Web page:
Biden’s comments came during an interview Friday morning on “The Breakfast Club,” a New York-based, nationally syndicated hip-hop morning show that developed over the course of the Democratic presidential primary into a popular pit stop where candidates could opine on the state of the race and outline their agendas for African Americans.
An aide to Biden attempted to cut the interview short, causing host Charlamagne tha God to protest, eventually wrapping up with: “You’ve got to come see us when you come to New York, VP Biden. It’s a long way until November.” The host added: “We’ve got more questions.”
“You’ve got more questions?” Biden replied. “Well, I tell you what, if you have a problem figuring out whether you’re for me or Trump, then you ain’t black.”
“It don’t have nothing to do with Trump,” Charlamagne responded. “It has to do with the fact I want something for my community.” But Biden launched into an enthusiastic defense of what he described as a career of public service devoted to advancing civil rights.
The backlash was swift, with Trump and his reelection campaign immediately seizing on the comments, which Biden apologized for later in the day.
On a campaign call with black business leaders, Biden said he had perhaps been “much too cavalier” in the interview and maintained that he did not mean to imply that he was taking black voters — who resurrected and carried his campaign to the finish line of the primary, and will be critical to his chances of victory in November — for granted.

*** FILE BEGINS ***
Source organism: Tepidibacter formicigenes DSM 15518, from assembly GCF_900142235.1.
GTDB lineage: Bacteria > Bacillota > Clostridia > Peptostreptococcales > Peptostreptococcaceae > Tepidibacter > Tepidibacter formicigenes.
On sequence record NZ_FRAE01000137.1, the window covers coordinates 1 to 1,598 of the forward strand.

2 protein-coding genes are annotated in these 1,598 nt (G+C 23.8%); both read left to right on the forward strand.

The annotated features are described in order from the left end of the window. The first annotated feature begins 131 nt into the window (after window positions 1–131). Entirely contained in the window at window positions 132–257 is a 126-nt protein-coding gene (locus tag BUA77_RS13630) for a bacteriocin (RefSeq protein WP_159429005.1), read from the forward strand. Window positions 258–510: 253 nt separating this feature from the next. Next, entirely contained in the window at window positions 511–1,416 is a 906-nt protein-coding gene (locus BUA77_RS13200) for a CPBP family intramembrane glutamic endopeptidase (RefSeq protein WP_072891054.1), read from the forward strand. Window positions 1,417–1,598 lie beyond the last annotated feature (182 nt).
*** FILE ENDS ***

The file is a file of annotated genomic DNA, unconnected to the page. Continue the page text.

Clyburn, a powerful figure in South Carolina politics whose late endorsement is considered a key turning point in Biden’s candidacy, suggested Tuesday his faith in Biden to deliver for black Americans hasn’t wavered.
He noted that Charlamagne, whoseSouth Carolina hometown as that of his late wife, aims “to push the buttons” of his interview subjects, “and he does that very well.”
“In this instance, Joe did not do as well as I had hoped in responding,” he said. “But I will say this: I go about my business every day comparing Joe Biden to the alternative, not the Almighty. He is not a perfect person. None of us are.”
Asked what his message to black voters offended by Biden’s comments would be, Clyburn invoked the same explanation he’d given when endorsing Biden in February.
“I think all of us know Joe Biden. I’ve said that. I know him. And he knows me. He knows the African American community very well. I’ve done a lot of stuff with Joe Biden over the years, and I would not have supported him if I did not think he was best suited to be the next president of the United States,” he argued. “It’s just that simple.”